My neighbour cut one (or more) of my trees. Can I sue for damages?
Here are some points to consider before deciding if you want to pursue a legal avenue to deal with damage to your trees:
- Are you certain that these are your trees?
- Were you properly notified of the concern(s) regarding the tree(s)/branches/roots?
- Did you respond (in writing) and, were you given a reasonable time frame to act on the notice?
- Have you clearly documented the damaged trees, and all associated factors such as names of people cutting the trees, name of the company, times, dates, other information?
- Did the offender obtain documentation that proves the work was done properly?
- Have any local bylaws been violated?
- Is the potential cost of a court action worth the effort relative to the value of the damaged tree(s)?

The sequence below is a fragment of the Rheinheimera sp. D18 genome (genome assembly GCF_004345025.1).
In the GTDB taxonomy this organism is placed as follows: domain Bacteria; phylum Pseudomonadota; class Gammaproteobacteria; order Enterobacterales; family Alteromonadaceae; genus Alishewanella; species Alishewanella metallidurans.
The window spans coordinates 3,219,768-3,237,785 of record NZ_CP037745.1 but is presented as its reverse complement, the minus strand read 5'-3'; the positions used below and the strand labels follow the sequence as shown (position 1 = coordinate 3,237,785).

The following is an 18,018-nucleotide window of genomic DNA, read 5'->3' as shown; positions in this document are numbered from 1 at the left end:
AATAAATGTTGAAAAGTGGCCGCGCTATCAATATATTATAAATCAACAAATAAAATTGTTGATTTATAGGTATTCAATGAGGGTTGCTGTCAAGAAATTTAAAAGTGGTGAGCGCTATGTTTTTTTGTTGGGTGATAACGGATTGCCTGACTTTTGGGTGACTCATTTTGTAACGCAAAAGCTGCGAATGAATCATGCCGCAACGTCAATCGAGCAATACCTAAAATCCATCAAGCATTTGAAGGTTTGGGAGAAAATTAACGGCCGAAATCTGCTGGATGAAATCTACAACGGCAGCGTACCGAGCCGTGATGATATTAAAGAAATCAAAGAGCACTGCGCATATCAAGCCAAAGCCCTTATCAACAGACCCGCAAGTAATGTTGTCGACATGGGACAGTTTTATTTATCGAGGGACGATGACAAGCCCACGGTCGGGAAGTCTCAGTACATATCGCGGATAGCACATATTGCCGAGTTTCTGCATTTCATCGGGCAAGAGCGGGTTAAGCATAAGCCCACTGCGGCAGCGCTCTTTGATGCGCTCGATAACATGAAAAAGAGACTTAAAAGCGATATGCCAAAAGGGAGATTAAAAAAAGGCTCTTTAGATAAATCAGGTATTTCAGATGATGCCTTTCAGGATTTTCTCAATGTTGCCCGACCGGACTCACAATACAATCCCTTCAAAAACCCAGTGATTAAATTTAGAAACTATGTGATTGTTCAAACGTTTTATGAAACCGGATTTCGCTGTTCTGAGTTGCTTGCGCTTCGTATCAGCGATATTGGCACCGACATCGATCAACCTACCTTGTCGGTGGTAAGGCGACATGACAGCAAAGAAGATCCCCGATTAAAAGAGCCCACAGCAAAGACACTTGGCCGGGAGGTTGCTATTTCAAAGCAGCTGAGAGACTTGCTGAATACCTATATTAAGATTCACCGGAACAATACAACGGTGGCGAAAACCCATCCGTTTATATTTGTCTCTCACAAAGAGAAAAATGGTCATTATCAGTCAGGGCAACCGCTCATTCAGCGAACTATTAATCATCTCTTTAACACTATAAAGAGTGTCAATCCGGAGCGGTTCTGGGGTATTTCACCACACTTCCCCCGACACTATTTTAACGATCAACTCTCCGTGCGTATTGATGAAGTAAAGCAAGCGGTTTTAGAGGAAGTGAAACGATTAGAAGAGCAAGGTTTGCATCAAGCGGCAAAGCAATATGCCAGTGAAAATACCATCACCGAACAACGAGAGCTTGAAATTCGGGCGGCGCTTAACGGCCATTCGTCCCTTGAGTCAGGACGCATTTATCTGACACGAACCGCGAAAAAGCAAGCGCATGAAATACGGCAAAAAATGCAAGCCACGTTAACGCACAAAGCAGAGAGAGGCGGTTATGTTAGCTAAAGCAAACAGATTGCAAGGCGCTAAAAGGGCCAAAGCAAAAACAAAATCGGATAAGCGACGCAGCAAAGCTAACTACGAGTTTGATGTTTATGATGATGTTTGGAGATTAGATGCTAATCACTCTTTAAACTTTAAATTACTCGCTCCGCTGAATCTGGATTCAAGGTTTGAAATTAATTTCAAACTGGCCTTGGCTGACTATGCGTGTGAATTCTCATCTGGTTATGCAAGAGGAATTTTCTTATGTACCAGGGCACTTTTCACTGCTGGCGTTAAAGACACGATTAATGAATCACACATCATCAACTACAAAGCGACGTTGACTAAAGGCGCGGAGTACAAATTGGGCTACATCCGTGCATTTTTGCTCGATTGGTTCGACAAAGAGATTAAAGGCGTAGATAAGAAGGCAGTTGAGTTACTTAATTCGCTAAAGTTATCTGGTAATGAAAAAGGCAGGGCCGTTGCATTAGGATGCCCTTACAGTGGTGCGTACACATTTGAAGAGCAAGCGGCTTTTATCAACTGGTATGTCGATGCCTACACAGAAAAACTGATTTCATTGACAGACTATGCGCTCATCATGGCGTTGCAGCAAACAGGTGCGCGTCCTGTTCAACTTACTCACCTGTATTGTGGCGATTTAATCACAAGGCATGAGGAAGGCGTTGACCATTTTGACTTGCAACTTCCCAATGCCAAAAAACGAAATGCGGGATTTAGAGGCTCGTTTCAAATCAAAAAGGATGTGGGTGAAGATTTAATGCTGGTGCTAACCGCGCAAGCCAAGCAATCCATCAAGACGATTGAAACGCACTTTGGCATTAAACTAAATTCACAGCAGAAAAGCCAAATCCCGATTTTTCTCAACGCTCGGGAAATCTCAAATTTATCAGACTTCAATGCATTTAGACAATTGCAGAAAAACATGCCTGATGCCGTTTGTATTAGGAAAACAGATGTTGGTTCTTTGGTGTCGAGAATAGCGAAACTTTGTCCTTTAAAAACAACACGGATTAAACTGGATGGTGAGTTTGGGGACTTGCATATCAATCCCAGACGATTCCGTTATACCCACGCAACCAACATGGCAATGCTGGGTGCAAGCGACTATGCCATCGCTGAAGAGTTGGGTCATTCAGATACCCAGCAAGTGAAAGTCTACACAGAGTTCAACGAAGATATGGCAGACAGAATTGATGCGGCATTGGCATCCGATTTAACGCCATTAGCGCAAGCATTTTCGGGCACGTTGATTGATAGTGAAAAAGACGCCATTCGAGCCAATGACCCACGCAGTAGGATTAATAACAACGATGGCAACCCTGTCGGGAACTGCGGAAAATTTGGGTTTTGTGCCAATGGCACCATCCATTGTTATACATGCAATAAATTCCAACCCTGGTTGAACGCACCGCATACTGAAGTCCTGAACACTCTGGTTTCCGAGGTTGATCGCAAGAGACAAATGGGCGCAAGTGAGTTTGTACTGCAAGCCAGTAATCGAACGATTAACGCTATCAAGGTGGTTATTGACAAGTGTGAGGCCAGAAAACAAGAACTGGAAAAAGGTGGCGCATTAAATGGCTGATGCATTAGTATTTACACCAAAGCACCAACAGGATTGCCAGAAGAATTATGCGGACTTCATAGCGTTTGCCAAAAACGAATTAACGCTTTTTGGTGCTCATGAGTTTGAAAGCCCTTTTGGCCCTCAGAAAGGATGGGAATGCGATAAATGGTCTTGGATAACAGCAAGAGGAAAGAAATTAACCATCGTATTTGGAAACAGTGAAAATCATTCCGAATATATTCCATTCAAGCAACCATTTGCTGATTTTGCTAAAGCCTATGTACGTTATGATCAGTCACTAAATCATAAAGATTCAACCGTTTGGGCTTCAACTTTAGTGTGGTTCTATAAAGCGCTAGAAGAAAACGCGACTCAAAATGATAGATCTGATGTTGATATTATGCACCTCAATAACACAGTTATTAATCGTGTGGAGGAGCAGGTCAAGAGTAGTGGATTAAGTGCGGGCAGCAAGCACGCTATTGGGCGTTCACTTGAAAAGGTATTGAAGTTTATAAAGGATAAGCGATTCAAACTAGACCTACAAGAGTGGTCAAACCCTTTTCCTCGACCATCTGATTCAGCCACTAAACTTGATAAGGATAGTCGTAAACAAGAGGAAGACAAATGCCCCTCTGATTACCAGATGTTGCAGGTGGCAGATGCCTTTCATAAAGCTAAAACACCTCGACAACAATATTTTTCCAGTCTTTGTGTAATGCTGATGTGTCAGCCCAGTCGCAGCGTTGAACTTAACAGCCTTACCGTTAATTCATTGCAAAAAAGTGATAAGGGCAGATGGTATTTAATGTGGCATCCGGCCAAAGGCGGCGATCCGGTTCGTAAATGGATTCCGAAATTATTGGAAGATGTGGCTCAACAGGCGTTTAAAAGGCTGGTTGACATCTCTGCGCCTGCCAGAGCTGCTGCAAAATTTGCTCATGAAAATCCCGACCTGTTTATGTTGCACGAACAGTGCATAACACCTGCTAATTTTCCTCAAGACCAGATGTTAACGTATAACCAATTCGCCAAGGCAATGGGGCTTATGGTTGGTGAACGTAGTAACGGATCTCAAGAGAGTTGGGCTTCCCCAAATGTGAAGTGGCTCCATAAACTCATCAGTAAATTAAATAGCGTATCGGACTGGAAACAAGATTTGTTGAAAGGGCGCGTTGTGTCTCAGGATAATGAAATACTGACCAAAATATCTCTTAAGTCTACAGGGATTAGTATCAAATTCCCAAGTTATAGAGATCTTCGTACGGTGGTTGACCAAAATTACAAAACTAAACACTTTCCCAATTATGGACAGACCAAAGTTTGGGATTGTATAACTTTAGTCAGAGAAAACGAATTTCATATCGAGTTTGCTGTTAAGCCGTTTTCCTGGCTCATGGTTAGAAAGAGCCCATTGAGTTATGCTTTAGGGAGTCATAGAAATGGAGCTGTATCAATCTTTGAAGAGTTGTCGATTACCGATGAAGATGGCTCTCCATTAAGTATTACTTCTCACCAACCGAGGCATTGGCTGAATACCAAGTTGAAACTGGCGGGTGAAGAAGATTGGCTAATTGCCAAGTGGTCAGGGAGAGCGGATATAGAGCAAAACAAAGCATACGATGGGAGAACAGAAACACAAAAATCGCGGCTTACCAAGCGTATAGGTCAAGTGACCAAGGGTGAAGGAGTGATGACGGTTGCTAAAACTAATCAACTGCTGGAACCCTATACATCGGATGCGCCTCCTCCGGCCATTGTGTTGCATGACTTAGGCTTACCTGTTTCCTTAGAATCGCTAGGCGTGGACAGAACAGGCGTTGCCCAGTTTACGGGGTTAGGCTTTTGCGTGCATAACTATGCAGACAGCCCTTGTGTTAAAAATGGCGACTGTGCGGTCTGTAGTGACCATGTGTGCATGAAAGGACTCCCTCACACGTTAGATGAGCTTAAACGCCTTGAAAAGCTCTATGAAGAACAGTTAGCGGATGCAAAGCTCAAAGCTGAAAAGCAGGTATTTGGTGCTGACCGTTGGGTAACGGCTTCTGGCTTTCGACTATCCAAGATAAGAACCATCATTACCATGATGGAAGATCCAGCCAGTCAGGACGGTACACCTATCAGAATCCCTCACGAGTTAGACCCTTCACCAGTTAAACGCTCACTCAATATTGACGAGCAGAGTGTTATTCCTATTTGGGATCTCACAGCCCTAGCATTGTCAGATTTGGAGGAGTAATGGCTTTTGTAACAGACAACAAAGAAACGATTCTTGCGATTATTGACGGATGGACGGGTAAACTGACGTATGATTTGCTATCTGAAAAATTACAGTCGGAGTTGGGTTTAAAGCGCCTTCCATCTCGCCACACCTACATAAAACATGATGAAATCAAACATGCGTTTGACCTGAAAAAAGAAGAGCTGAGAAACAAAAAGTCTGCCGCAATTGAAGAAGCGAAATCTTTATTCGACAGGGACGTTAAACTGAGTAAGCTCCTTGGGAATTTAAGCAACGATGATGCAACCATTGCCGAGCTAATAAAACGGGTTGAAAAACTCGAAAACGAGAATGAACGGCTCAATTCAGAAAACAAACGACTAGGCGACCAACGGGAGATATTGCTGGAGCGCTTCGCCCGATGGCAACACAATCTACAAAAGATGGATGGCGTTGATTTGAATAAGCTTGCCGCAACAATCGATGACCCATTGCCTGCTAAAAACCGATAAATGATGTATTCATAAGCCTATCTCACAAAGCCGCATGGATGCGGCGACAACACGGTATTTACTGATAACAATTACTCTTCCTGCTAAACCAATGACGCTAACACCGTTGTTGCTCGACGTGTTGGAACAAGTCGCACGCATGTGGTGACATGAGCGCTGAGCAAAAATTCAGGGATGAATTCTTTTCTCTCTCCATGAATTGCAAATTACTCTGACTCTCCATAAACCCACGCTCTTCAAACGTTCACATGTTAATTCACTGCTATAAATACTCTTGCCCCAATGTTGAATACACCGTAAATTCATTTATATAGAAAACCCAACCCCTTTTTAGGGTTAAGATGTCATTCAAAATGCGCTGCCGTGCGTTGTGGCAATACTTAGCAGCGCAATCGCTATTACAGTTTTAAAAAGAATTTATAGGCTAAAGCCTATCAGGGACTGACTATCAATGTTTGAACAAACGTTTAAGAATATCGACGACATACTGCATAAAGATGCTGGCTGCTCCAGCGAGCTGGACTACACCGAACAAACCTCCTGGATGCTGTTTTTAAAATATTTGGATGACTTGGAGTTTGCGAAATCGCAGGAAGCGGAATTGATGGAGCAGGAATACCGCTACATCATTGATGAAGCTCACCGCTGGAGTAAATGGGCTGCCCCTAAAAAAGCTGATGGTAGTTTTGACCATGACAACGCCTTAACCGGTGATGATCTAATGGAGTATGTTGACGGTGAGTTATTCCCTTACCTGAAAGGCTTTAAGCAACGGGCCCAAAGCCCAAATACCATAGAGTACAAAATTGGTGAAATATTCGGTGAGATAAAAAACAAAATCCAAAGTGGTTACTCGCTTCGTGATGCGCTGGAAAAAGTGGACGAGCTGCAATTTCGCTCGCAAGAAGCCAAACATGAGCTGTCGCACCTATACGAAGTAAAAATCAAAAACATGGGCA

In court, good documentation and expert testimony are essential to prove your case. A professional arborist will know how to properly document evidence and provide the right / relevant information that could be crucial in a legal proceeding. If you need more information consider obtaining a copy of Julian Dunster’s book “Documenting Evidence: Practical Guidance for Arborists” available on our web site www.dunster.ca or call us for a consultation.
How do I place a value on trees illegally cut down on my property?
Tree valuation follows a well established process that has been used in courts for several decades. The skilled arborist will be considering:
- Age of the tree.
- Health of the tree at the time the damage occurred.
- Location of the tree.
- Other tree and site characteristics.
A skilled assessment is essential to fairly establish value. That requires more specialized knowledge and understanding of tree appraisal techniques. It’s not something that all arborists can undertake. It takes training and practice, and a pragmatic approach to derive a reasonable and unbiased appraisal. Julian Dunster has undertaken many tree appraisals and can work with you and / or your lawyer to provide an expert appraisal.